Thursday, 9 February 2012

Durham Brewery White Stout - analysis of twitter launch

In my last post I previewed an event Durham Brewery had come up with to launch their new beer, White Stout, both in pubs and on twitter at 8:30pm on the 8th February. The idea was to get as many people as possible drinking and sharing opinions on White Stout. This post analyses how successful that was.

This post won't discuss the beer itself. If you'd like to read about that, Barl Fire has written a great post about it which you can read here. Also well worth a read is Phil Hardy's post about the fantastic beer and cheese matching event he set up on the evening here.

If you've read my previous posts, you'll know I like numbers and analysing data. If it can be munged into an excel pivot table, I'm game! After the event, I greedily snaffled a week's worth of tweets mentioning White Stout, or using the #whitestout hashtag and set about trying to make sense of it all. For the curious out there, I did that with the Windows version of Archivist, which lets you search using the twitter API and spits the results out in a tab delimited text file, which excel will suck in with a few clicks.

The analysis below covers 1332 tweets which were sent between 08:52 on 2nd February and 22:00 on 8th February.  The below chart shows the distribution of those tweets by date (note: you can click on any of the images below to see them full size):


So the above tells us, unsurprisingly, that the bulk of those 1344 tweets (983 to be exact) were sent on the 8th. Carrying this forward to midnight shows there were actually more than 1000 tweets sent on the 8th. That's a lot of tweets. So let's break those down by hour. The below graph shows how these 983 tweets were distributed between midday and 10pm:


For clarity, 20 on the x-axis above covers the period between 20:00 and 20:59. So there was a huge spike in that hour - which is where our launch time of 20:30 lay. Let's look more closely at that. The below chart shows the number of tweets per minute during that hour:


So the volume of tweets actually peaked at 20:39, where there was one sent just about every two seconds!  Who was sending them? The below pie chart shows the distribution by username throughout the whole period, with the top 20 odd tweeters called out by @name. It's followed by a list of users with the number of tweets sent total:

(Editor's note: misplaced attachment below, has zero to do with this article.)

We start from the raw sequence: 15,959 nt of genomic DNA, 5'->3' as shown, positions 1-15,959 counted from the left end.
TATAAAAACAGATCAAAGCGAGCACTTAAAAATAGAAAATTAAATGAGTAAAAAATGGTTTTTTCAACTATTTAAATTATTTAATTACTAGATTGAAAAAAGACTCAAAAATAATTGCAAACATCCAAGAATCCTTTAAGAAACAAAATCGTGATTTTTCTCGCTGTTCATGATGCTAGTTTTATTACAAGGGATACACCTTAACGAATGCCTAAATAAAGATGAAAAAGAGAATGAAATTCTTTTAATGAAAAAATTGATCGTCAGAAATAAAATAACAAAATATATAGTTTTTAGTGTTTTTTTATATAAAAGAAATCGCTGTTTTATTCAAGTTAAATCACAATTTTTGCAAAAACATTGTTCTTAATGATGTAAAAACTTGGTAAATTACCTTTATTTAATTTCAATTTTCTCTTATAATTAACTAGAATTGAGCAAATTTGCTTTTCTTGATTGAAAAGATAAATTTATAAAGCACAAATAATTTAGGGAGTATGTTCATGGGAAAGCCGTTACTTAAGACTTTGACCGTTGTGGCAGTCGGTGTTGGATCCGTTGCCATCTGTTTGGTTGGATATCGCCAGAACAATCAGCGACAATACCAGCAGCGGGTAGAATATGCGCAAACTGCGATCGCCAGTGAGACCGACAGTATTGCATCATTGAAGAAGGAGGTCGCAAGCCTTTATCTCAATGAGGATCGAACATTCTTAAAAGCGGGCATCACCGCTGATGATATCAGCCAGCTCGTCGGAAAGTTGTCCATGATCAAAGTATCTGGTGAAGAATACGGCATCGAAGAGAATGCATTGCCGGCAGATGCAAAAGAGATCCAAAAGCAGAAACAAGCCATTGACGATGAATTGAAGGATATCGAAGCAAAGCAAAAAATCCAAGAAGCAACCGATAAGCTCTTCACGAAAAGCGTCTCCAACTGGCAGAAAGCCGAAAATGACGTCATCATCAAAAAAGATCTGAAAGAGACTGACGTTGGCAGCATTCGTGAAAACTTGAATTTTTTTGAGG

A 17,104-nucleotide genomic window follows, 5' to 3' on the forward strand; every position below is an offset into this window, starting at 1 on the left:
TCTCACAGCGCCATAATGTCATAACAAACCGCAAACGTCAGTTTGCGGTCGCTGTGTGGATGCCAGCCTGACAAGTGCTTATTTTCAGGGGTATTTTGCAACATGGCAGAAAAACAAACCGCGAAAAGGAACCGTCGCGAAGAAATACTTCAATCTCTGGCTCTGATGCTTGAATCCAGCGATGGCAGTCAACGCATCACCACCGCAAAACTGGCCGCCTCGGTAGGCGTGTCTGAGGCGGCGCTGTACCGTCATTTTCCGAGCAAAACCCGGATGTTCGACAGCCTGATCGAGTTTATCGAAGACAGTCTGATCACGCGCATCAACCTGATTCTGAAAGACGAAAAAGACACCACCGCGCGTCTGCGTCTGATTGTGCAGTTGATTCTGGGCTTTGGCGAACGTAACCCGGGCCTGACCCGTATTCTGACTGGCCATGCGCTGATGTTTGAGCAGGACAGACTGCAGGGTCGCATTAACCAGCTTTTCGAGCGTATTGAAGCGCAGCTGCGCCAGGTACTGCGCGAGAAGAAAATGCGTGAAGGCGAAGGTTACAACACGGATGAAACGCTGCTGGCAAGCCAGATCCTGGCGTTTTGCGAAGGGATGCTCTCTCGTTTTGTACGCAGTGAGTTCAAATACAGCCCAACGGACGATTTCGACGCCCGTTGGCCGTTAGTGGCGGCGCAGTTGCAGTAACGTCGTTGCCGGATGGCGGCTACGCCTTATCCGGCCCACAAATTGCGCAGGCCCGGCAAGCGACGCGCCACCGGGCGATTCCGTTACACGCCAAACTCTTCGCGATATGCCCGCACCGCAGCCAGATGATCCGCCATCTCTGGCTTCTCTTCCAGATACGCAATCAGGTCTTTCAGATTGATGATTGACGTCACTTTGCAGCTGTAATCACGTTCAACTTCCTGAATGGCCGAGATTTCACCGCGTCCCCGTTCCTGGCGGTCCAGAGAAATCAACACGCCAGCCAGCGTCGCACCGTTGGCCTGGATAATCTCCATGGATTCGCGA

Looking at the above, the top 10 users sent a total of 664 tweets to their cumulative count of 5115 followers. Now, consider that a total of 162 twitter users took part and you start to get a feel for the reach of those tweets - probably well in excess of 10,000 people saw a #whitestout tweet! In summary, this event was a massive success and I believe #whitestout could well have trended if a certain England manager hadn't resigned an hour or so before the event kicked off.


Now onto the fun part. I used wordle to create some word clouds which show the words used most often in those tweets. The first one below covers all the tweets and isn't filtered, other than removing the tag itself:



The second cloud below, to me is the most fascinating part of this analysis. It takes the descriptive words used in tweets around the time people were opening and tasting the beer and aggregates them, again, the larger the word the more frequently it was used. To me this is like the 100+ people all talking loudly in the virtual #whitestout pub, sharing their views on the beer - the very essence of what the event was trying to achieve:


So there you have it, a number and word crunching view of the how the night went down. If you took part, what did you think? Is this an effective way of using social media to promote beer and engage with consumers? If you're a brewer, would you consider doing the same or something similar in future?

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